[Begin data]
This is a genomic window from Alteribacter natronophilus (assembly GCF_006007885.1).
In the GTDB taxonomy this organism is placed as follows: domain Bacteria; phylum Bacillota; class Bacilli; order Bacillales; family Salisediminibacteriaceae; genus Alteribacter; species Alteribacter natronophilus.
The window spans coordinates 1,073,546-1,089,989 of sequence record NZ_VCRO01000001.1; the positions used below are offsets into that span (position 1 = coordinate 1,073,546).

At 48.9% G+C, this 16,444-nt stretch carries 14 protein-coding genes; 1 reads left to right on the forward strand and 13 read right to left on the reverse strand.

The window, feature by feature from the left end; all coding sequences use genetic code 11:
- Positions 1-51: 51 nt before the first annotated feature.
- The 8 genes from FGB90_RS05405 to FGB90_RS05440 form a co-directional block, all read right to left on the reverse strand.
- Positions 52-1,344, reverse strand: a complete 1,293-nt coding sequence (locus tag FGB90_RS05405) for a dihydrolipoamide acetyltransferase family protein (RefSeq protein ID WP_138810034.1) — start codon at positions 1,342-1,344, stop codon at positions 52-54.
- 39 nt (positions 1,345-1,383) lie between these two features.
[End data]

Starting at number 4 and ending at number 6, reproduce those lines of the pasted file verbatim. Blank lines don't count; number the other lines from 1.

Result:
At 48.9% G+C, this 16,444-nt stretch carries 14 protein-coding genes; 1 reads left to right on the forward strand and 13 read right to left on the reverse strand.

The window, feature by feature from the left end; all coding sequences use genetic code 11:
- Positions 1-51: 51 nt before the first annotated feature.